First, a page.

“Have a good trip! How’s the trip going? How was the trip?” These are things people say to me before, during, and after fieldwork trips. I go into the field to collect insects. I do this because that’s where a lot of my research data comes from. So, over the past couple of days, as I wind up my sixth summer of arctic fieldwork, I’ve been thinking that all my answers to all those questions are always “good” (or some superlative flavour of good, usually something along the lines of “great” or “11 out of 10” or “I’m not coming home”).
But yesterday as I was driving south from Dawson City bound for Whitehorse, I was thinking about what does make a good collecting trip good, and I realized that, for me at least, it’s the conjunction of many little pieces. So here, without further preamble or disclaimer, and in no particular order except for the first one, is my list of some of the things that make a good collecting trip good for me.
• We collect surprising insects in places I didn’t expect to find them (good collecting is, after all, the main purpose of doing this fieldwork in the first place!)
• Replicated samples are successfully gathered in numbers suitable for the appropriate analyses.
• None of the collecting nets or traps are destroyed by bears, muskox, dogs, ravens, rose bushes, falling trees, off-road vehicles, or other non-demonic intrusions (except where we have brought extras of the low-cost ones, thereby making me seem like a brilliant planner).
• Neither the first-aid kit nor the bear spray are used.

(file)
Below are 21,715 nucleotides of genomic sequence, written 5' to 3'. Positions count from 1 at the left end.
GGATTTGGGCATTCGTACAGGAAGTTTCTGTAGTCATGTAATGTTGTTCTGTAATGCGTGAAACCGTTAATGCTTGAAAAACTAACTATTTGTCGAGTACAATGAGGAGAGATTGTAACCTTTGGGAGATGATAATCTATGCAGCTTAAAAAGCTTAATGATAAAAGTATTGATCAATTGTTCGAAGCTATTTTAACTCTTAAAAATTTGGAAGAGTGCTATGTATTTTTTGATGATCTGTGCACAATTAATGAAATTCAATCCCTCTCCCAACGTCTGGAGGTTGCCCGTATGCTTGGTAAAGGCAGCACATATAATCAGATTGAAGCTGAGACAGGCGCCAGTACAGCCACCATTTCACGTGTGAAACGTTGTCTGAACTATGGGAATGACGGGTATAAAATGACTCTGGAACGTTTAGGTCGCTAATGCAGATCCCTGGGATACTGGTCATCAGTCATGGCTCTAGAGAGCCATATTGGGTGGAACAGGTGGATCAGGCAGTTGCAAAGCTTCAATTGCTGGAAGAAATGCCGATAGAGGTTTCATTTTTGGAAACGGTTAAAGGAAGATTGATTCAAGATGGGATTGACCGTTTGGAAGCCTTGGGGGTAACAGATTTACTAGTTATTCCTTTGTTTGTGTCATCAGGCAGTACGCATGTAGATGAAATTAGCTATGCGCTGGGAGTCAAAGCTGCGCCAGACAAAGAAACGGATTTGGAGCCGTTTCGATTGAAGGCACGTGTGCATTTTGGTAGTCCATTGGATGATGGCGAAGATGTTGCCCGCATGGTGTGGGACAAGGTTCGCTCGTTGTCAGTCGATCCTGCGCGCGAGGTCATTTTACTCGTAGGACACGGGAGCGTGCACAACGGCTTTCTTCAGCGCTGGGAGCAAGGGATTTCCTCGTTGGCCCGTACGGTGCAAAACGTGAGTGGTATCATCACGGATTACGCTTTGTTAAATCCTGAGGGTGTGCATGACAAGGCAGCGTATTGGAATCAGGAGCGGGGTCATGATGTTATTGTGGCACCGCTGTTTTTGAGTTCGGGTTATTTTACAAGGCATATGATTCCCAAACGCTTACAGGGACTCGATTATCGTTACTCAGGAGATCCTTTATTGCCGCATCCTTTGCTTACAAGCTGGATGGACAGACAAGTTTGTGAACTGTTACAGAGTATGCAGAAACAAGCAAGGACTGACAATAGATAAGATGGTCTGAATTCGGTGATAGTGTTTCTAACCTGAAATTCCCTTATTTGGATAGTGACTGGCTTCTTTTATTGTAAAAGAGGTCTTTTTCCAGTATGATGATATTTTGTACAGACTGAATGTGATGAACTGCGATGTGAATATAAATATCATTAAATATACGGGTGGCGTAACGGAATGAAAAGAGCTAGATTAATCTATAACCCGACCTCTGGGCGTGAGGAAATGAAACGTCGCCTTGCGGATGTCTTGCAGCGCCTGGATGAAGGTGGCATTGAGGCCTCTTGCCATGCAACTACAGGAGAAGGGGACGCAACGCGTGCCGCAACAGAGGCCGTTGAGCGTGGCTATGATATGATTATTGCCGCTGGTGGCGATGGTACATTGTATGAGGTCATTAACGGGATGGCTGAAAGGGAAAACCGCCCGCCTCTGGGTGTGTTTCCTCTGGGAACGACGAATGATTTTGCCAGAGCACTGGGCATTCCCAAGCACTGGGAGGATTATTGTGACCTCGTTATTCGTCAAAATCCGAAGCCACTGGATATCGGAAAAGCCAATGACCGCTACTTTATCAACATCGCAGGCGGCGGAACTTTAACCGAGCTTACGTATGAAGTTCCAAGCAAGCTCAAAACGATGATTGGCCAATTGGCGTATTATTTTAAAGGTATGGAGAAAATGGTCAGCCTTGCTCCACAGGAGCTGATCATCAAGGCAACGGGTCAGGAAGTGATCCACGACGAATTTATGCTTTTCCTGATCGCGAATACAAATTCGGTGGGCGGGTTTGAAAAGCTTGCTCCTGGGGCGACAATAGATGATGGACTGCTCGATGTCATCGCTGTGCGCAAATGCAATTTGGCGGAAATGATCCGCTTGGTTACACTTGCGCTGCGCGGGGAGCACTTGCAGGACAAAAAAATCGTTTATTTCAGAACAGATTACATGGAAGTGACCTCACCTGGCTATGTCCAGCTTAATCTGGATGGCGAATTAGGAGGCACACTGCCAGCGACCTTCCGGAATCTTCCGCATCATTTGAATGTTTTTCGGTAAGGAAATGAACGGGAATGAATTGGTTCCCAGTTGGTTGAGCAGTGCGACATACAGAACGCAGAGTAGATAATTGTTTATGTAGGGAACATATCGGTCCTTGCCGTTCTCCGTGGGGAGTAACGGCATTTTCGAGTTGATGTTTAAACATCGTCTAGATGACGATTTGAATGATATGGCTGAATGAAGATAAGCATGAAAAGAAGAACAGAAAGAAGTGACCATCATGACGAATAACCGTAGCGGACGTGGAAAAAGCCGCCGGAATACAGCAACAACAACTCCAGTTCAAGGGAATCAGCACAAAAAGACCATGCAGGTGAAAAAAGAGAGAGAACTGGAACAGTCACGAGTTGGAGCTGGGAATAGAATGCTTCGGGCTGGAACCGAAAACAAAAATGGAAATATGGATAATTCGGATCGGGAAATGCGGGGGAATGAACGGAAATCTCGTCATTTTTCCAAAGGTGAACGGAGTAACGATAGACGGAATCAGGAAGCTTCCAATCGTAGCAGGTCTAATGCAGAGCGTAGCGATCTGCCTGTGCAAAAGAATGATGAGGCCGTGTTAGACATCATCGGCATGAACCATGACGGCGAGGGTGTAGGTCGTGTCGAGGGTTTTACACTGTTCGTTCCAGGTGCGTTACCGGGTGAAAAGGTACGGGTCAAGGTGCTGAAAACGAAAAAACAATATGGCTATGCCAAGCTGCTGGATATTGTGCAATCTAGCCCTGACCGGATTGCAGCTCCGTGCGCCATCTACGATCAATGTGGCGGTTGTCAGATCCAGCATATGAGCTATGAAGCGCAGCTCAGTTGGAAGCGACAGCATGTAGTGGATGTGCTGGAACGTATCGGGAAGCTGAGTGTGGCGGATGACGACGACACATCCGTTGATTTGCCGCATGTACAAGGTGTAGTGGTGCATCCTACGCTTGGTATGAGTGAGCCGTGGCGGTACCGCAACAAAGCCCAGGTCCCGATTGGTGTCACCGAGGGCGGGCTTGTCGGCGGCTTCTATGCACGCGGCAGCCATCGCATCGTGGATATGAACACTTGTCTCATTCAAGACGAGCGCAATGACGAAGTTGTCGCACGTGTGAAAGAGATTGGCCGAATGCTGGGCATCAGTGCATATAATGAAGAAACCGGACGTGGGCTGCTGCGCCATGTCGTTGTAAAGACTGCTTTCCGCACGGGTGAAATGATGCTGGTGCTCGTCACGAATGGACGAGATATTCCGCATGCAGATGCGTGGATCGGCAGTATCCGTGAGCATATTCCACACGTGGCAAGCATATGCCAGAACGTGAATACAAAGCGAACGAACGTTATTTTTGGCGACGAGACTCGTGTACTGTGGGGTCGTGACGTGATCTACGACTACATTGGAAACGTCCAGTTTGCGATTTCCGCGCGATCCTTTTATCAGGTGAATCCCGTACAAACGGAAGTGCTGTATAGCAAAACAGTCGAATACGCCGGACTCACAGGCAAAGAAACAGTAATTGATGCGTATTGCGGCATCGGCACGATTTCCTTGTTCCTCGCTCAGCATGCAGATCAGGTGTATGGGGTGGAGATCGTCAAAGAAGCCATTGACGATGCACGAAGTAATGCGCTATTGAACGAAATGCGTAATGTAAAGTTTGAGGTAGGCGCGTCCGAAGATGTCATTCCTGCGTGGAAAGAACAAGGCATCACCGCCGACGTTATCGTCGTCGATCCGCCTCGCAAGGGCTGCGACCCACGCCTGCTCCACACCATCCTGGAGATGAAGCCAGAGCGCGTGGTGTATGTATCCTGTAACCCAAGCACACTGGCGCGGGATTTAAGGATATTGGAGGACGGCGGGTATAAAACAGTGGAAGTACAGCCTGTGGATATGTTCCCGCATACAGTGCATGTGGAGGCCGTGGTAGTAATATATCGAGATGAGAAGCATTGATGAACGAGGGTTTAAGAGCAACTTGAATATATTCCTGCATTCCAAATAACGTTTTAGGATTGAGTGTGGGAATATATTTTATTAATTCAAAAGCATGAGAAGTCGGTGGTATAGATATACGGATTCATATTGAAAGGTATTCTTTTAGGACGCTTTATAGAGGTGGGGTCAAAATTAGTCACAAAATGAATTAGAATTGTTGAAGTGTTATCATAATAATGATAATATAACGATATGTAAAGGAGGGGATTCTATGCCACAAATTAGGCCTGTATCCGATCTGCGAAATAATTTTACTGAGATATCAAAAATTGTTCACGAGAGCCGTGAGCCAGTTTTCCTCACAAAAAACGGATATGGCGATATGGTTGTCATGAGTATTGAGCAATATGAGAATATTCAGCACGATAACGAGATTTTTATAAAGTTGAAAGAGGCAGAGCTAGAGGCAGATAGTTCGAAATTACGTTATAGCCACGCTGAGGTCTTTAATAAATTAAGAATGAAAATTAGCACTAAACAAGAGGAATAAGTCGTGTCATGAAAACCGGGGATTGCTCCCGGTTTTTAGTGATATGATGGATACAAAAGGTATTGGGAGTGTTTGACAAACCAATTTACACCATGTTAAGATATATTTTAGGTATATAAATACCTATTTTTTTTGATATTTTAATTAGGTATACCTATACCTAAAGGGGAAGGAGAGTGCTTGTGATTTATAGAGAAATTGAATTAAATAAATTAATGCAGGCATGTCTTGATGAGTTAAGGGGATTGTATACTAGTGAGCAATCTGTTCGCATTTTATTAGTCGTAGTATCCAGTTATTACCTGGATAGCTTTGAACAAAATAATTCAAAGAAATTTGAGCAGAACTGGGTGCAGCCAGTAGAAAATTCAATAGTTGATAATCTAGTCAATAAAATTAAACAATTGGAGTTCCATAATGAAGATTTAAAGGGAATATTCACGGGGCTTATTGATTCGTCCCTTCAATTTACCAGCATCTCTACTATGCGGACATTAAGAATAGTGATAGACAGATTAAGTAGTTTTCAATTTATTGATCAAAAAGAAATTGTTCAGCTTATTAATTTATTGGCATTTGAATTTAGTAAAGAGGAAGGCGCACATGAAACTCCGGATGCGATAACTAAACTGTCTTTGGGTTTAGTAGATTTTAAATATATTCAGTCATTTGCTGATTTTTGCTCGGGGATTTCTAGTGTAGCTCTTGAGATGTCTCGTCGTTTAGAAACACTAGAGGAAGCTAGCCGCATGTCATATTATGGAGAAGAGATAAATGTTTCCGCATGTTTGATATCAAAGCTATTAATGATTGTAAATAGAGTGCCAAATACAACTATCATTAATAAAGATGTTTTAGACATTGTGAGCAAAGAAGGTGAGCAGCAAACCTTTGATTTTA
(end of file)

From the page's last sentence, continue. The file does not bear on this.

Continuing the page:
• On the Opening Grocery Expedition, we buy enough food, but not too much food. And everybody has a say in, and agrees on, what food we buy.
• The food is good and healthy and fresh and never so repetitive that rumours of mutiny are heard.
• The music we bring is good and varied and never so repetitive that rumours of mutiny are heard.
• Everybody works hard, but not so hard that we miss out on chances to explore natural history, cultural history and the sheer joy of being in a special place.
• All the field guides we bring are used, but we don’t regret not having any that we didn’t bring.
• I learn some new things about the natural history or cultural history of the place that I didn’t know before the trip.
• We meet interesting people along the road. All sorts of people. Some are curious about our work and want to know more.
• Nobody bickers with anybody else. But if we do, it is defused quickly, then we’re all OK again.
• Nobody is the Big Boss, and nobody is an underling. We’re a Team.
• There is ice cream.